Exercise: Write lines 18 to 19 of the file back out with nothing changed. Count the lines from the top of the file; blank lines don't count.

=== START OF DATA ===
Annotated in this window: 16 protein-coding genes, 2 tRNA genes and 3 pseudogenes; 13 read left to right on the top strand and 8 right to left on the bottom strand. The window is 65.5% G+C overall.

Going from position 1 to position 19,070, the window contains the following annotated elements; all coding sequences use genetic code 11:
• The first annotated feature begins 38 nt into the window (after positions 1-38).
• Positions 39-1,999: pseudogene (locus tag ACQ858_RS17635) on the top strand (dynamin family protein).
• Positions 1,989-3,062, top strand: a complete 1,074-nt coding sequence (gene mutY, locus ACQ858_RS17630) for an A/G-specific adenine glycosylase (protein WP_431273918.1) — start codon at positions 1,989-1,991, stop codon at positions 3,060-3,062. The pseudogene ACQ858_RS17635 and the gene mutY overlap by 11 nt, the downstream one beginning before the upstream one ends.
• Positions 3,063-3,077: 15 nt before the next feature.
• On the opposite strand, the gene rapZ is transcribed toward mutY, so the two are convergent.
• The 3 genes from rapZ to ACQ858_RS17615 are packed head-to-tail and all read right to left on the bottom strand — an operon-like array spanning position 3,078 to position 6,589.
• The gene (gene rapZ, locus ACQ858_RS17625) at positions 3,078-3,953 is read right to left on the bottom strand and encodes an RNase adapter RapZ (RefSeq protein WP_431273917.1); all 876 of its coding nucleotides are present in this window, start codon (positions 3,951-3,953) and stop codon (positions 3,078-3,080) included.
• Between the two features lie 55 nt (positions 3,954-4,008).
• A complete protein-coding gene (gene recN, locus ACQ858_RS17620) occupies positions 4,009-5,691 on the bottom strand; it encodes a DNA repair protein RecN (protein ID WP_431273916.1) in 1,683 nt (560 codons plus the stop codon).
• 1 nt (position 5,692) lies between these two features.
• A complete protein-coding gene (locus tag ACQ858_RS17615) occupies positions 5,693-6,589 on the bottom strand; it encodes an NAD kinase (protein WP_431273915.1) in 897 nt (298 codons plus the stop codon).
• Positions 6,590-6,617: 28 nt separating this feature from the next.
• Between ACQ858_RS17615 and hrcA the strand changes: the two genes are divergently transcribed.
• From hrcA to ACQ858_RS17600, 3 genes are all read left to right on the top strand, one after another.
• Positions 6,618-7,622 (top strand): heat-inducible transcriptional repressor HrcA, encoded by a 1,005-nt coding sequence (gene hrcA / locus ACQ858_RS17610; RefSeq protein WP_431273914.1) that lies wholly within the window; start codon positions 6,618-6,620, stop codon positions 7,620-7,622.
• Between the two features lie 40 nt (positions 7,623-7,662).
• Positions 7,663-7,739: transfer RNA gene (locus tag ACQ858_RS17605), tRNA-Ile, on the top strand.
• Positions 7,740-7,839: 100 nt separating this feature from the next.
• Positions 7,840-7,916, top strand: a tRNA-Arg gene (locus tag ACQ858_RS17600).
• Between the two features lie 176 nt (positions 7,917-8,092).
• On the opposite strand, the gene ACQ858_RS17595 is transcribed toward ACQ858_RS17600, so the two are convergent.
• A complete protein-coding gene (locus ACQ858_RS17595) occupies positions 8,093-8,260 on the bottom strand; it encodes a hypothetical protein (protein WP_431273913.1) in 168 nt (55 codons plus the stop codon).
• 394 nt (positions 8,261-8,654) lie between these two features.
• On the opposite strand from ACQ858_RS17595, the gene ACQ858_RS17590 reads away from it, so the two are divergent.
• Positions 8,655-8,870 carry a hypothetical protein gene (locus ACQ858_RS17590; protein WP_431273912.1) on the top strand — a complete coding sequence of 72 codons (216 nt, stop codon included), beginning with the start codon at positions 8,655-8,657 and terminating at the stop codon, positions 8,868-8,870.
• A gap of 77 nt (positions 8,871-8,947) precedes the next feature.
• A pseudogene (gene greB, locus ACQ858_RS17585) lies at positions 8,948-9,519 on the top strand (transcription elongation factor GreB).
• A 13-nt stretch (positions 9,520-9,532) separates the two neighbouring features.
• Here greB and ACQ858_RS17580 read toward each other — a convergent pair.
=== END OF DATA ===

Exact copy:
• Between the two features lie 40 nt (positions 7,623-7,662).
• Positions 7,663-7,739: transfer RNA gene (locus tag ACQ858_RS17605), tRNA-Ile, on the top strand.